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Murtaugh: A Hidden Gem

Murtaugh: A Hidden Gem
Posted on 09/01/2016

Murtaugh: A Hidden Gem


Enter the front doors of Murtaugh Elementary School and it’s hard to believe that school is in session.  Actually, it’s more in line with a day spa experience – Disney music plays, the air is fragrant, and the design hints of Feng Shui.  A large screen showcases school events, student photos of class projects, school announcements, school lunch menus, and posts from student iPads running continuously… in both English and Spanish.

Murtaugh School District is a different kind of learning place.


Murtaugh has had full-time kindergarten for 20 years.  They have also provided preschool to all four year-olds for the past thirteen years.  Their commitment to the program has been steadfast because they see the results…and not just in the numbers.

Erica Inda is a Title Reading paraprofessional and is a former student of  Murtaugh’s Superintendent, Elementary Principal, and Federal Programs Director Michele Capps.  Because of the planning that went into the design of the building, Inda teaches in a room that is accessible to the first grade and kindergarten classrooms, therefore, making the transitions for interventions and testing seamless.

Esmerelda is one of the “middle level” readers from the kindergarten class who visits Inda to read.  The fact that Esmerelda reads a book aloud easily, is impressive for her age.  The fact that she started the school year speaking very little English, makes her achievement remarkable.

“We are committed to full-day kindergarten and preschool because it is the best thing for our kids.  That’s how we make decisions.  We want the very best for our students and we believe that this system works.”

Kindergartners and first graders have access to iPads for half of their academic day.  Second through fifth graders have access to iPads for the full academic day.

Sixth, seventh and eighth  graders have 1:1 devices which were paid for by a KHAN Academy grant through the Idaho Community Foundation among other grant assistance.  All students 9-12th grades are allowed to take Chromebooks home, and according to Capps, they’ve never lost a device to date.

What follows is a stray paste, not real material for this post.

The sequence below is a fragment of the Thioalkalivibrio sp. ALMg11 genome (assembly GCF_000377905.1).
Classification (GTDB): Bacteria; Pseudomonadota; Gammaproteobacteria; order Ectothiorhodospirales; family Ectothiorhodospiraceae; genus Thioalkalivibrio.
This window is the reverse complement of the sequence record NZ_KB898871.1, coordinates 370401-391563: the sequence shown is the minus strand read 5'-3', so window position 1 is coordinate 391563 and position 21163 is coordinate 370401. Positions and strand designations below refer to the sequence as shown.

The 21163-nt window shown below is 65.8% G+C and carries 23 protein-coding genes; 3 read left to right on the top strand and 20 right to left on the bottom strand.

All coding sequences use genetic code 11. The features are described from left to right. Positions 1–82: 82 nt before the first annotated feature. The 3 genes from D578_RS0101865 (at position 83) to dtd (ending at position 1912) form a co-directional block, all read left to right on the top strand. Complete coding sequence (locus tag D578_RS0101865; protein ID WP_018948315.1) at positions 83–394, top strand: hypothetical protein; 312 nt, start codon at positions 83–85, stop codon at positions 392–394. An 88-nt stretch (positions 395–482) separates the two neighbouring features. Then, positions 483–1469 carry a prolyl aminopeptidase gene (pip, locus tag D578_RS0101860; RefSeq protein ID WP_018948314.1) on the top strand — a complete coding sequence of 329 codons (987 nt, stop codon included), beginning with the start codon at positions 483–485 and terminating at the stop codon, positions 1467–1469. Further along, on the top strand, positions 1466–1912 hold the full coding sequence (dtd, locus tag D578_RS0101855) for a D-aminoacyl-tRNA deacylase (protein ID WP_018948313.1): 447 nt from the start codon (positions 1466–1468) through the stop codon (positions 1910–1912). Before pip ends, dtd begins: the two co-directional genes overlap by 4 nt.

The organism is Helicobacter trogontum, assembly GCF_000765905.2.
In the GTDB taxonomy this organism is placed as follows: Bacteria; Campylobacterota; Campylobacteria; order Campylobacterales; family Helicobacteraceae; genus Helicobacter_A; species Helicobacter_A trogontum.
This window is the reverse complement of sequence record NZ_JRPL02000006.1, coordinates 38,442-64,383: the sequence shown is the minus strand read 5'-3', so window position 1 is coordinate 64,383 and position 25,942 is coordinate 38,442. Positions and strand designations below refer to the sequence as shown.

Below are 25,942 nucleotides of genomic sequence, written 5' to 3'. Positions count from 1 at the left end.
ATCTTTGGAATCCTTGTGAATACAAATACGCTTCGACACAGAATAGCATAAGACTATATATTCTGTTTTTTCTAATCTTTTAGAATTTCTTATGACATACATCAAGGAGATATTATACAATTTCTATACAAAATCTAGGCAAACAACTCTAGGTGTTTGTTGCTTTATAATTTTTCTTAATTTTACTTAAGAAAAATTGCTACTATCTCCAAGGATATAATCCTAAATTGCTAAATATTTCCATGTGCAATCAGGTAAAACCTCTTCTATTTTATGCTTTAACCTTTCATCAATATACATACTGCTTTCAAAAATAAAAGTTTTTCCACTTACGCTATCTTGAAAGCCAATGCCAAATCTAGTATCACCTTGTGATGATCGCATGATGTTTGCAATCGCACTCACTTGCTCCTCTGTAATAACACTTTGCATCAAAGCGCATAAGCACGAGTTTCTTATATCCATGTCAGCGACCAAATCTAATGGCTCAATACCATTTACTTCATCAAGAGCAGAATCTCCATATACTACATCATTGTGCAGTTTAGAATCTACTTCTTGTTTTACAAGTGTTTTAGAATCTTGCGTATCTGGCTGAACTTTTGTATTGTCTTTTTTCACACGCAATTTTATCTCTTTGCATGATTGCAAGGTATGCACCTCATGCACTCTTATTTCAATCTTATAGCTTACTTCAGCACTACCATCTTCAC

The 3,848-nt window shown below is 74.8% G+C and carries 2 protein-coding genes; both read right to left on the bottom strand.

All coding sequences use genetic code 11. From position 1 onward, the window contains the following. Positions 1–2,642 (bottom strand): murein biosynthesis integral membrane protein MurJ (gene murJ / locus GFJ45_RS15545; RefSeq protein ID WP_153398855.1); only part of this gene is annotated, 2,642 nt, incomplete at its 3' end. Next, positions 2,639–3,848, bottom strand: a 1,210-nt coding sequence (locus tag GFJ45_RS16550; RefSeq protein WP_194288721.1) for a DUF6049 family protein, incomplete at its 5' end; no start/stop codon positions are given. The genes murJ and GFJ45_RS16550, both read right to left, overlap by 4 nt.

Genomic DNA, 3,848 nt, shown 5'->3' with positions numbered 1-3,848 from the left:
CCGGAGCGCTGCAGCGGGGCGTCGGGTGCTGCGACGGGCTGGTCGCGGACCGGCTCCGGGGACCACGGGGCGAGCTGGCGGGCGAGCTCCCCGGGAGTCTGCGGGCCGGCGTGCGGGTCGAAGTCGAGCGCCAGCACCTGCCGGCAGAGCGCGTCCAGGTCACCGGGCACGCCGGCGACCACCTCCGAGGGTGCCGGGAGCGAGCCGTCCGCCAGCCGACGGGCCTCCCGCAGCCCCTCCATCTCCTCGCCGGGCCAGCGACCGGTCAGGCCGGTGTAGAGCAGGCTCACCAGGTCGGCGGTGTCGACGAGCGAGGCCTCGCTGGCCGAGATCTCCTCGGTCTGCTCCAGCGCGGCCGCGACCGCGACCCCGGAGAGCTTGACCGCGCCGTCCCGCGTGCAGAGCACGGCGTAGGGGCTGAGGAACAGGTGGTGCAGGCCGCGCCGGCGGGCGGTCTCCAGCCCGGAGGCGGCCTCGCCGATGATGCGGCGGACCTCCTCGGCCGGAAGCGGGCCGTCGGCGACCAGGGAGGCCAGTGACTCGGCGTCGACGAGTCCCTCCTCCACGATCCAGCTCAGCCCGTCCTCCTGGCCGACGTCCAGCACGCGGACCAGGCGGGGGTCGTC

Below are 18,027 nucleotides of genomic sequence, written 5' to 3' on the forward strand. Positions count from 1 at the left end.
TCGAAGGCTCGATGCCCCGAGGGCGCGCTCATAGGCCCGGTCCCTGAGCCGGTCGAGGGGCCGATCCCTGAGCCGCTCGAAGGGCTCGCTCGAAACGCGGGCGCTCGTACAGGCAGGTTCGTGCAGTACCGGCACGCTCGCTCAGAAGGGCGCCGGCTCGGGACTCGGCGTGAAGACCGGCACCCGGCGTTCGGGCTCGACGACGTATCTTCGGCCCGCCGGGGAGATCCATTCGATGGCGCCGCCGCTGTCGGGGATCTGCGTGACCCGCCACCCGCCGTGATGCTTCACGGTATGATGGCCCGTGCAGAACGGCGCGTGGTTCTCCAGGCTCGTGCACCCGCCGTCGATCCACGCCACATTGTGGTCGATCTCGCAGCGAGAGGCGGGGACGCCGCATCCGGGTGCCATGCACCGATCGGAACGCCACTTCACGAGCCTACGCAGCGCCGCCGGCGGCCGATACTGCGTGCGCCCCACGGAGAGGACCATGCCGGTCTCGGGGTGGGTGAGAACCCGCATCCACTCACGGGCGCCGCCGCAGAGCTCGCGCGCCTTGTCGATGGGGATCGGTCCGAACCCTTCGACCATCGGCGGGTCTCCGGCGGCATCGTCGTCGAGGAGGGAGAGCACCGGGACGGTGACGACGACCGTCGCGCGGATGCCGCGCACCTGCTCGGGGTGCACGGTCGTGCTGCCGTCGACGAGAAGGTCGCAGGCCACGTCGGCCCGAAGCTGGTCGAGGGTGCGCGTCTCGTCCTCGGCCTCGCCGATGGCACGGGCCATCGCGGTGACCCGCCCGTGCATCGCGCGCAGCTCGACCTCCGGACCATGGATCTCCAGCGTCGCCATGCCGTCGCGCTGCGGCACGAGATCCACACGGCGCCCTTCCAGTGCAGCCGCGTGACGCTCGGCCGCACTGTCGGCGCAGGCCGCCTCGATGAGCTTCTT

“We’ve had 1:1 devices in first through twelfth grade for three years. We’ve had to replace a couple of the Chromebook screens, but the only iPad screen damage was caused by a teacher.”  She laughed.  “It was actually a complete fluke.”

Capps explained, “The rollout isn’t as big a crisis as some people make it out to be.  Families make a deposit, which usually covers any damage if it happens.”

The computer lab is used for testing and the Imagine Learning program for LEP learners was was paid for by a School Improvement Grant (SIG) money.

“There was a weird combination of factors that allowed us to qualify.  We have never been involved with “school improvement,” but the opportunities that came with the program have allowed us to improve our programs and instructional strategies.”

Across the narrow street that runs through town is a new maintenance and Ag shop, which was constructed at the same time as the new elementary school. Next door to it is a new greenhouse paid for by a Monsanto grant.  The front parking lot for the high school is being repaved with money the school district set aside.  To date, the district has not needed a supplemental levy.


The school’s gym is a work of art.  The large “M” glass emblem on the wall, when lit up at night, can be seen by travellers on U.S. Highway 30, while Murtaugh patrons celebrate and sing the traditional school song “Light the M.”

“Our Open House was one of the most rewarding events in my career.  People were so proud and so supportive of the new facility,” Capps remembered.  “Our parents are proud of their school and we make sure they know this is a community-based facility.”  The bond for the new school passed with 80% approval.

The incredible playground equipment was paid for through a grant that Capps wrote.  She noted, “We have families coming from other towns to picnic and let their kids play on the playground.”

Jaiden Widmier, a sixth grader at Murtaugh made it a point to mention that the old elementary school building is still a special place.  It is a space for the After School Program, which offers kids classes in tumbling, art, cross stitch, cooking, science experiments, and academic tutorials four days a week.  These are all programs designed to foster community connections and provide students who can’t afford private lessons or trips to town, with opportunities for personal growth.